A Vertical Thread. The readings for Lent in each of the three liturgical years have a “vertical thread,” a unifying theme or topic that runs “up and down” over a series of consecutive weeks. The thread is not built into the First Sunday of Lent, the temptations of Jesus in the desert, and the Second Sunday of Lent, the Transfiguration, but emerges on the Third Sunday of Lent and continues until Passion Sunday. In Year C the thread is forgiveness.
Why Forgiveness? We are sinners. We have strayed from God and the commandments, been lost in the darkness, frivolous with our gifts, stuck in our ways, impatient and unkind, greedy and self-centered, angry and mean, impolite and impure, dishonest and unfaithful. Fallen and broken, we are in desperate need of God’s mercy and forgiveness.
The Third Sunday of Lent (Lk 13:1-9). The gospel is the parable of the unproductive fig tree. The tree represents each of us. Over time, because of our sins, we have done far fewer good deeds than we should have done; we have not borne much good fruit. The owner of the vineyard, God, is rightfully upset, and considering a severe punishment, the removal of the tree. But the gardener, Jesus, asks for mercy, that we be given a second chance, and he offers “cultivation and fertilization,” more grace and blessings, so we might be given another chance to bear good fruit. Jesus takes no delight whatsoever in punishment.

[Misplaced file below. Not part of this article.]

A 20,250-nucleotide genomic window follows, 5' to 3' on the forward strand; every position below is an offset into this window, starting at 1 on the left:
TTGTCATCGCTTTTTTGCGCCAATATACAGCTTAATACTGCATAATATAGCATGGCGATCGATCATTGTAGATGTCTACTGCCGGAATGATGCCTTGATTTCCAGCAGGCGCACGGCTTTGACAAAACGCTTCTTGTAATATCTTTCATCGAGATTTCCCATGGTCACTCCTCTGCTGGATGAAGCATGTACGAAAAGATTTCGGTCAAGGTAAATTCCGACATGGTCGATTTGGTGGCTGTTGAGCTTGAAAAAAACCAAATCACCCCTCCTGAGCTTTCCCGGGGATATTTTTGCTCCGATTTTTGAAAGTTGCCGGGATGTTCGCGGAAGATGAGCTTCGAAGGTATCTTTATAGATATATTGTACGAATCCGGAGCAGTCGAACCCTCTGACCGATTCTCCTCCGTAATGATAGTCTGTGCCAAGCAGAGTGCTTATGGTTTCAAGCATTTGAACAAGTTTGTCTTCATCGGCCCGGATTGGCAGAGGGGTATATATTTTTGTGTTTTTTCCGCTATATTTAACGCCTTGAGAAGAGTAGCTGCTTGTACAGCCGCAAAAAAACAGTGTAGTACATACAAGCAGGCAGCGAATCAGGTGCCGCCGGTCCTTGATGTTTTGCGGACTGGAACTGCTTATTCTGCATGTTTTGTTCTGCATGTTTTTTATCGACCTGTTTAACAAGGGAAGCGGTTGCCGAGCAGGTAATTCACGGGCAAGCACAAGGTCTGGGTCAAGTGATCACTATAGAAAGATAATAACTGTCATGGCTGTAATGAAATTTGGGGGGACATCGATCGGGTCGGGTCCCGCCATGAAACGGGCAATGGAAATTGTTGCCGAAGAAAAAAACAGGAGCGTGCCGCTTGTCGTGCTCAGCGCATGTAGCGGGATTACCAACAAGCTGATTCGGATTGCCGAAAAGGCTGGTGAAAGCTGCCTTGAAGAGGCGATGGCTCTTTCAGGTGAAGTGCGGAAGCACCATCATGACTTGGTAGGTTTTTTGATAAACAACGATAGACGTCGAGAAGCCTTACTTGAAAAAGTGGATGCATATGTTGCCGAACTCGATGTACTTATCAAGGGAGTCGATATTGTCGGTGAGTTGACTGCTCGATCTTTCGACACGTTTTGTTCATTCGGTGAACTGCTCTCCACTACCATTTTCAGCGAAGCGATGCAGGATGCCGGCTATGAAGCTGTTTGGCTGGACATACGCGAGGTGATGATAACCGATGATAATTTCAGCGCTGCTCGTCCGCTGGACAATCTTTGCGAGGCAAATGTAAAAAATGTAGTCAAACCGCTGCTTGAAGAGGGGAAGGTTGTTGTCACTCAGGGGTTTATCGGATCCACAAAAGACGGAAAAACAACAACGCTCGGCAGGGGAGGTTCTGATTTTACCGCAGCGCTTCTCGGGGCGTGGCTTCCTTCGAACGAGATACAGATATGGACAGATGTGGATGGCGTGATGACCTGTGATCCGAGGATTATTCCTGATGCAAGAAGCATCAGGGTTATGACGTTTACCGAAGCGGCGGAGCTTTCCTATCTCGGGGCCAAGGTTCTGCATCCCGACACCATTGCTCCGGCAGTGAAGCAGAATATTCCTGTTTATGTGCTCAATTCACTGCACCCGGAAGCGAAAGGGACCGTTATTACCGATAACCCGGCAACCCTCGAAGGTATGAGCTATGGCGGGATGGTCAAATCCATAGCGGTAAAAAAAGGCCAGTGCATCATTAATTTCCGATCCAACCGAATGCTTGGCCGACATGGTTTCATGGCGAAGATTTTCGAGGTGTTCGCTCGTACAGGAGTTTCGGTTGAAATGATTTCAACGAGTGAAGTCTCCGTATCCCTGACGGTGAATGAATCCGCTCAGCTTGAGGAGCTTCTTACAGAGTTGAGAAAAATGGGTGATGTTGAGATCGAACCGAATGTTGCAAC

The Fourth Sunday of Lent (Lk 15:1-3,11-32). The Parable of the Prodigal Son, or better stated, the Parable of the Forgiving Father, is the premier forgiveness parable in the gospel of Luke. Like the young son, each of us has squandered our gifts from God. We have offended God, our Father, and no longer deserve to be considered God’s children. Yet, if we return home to God, God is waiting with open arms, and God will embrace us and welcome us back.
The Fifth Sunday of Lent (Jn 8:1-11). The gospel is the account of the woman caught in the act of adultery. Adultery is a grave sexual sin, and in the Jewish faith it was a capital offense punishable by death by stoning. But Jesus in his mercy said, “Neither do I condemn you” (Jn 8:11). Again, Jesus was incredibly merciful. If we have committed sins against purity, Jesus would prefer to set punishment aside. All he wants is that from now on we would not commit these sins any more (see Jn 8:11).
Passion Sunday (Lk 22:14-23:49). When Jesus was condemned and crucified, he was grossly mistreated by the religious leaders and his execution squad, yet he said, “Father, forgive them, they know not what they do” (Lk 23:34), and when the repentant criminal asked for mercy, Jesus said, “Today you will be with me in Paradise” (Lk 23:43). In every case, Jesus had no desire to punish. His deepest desire was to forgive and reunify the person to God. May each of us rejoice in God’s gift of forgiveness, and conduct ourselves in a way that is pleasing to God.